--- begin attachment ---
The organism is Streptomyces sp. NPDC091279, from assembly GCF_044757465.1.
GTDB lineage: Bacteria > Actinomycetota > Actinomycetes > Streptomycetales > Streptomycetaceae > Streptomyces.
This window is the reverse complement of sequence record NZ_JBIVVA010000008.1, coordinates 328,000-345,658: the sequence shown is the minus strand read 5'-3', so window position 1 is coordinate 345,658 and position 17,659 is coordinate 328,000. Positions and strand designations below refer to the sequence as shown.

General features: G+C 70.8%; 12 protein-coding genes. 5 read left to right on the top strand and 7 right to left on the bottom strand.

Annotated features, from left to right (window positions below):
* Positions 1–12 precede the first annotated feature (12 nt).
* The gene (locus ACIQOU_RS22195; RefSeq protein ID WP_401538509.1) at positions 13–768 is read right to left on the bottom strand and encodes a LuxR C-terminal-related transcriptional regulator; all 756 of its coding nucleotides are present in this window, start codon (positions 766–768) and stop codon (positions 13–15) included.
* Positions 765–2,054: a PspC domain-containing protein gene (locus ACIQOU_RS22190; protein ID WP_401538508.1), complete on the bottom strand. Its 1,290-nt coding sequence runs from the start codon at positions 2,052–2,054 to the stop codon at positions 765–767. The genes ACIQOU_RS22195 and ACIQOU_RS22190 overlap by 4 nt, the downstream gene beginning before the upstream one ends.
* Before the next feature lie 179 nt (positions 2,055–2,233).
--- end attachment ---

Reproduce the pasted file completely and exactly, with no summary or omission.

The organism is Streptomyces sp. NPDC091279, from assembly GCF_044757465.1.
GTDB lineage: Bacteria > Actinomycetota > Actinomycetes > Streptomycetales > Streptomycetaceae > Streptomyces.
This window is the reverse complement of sequence record NZ_JBIVVA010000008.1, coordinates 328,000-345,658: the sequence shown is the minus strand read 5'-3', so window position 1 is coordinate 345,658 and position 17,659 is coordinate 328,000. Positions and strand designations below refer to the sequence as shown.

General features: G+C 70.8%; 12 protein-coding genes. 5 read left to right on the top strand and 7 right to left on the bottom strand.

Annotated features, from left to right (window positions below):
* Positions 1–12 precede the first annotated feature (12 nt).
* The gene (locus ACIQOU_RS22195; RefSeq protein ID WP_401538509.1) at positions 13–768 is read right to left on the bottom strand and encodes a LuxR C-terminal-related transcriptional regulator; all 756 of its coding nucleotides are present in this window, start codon (positions 766–768) and stop codon (positions 13–15) included.
* Positions 765–2,054: a PspC domain-containing protein gene (locus ACIQOU_RS22190; protein ID WP_401538508.1), complete on the bottom strand. Its 1,290-nt coding sequence runs from the start codon at positions 2,052–2,054 to the stop codon at positions 765–767. The genes ACIQOU_RS22195 and ACIQOU_RS22190 overlap by 4 nt, the downstream gene beginning before the upstream one ends.
* Before the next feature lie 179 nt (positions 2,055–2,233).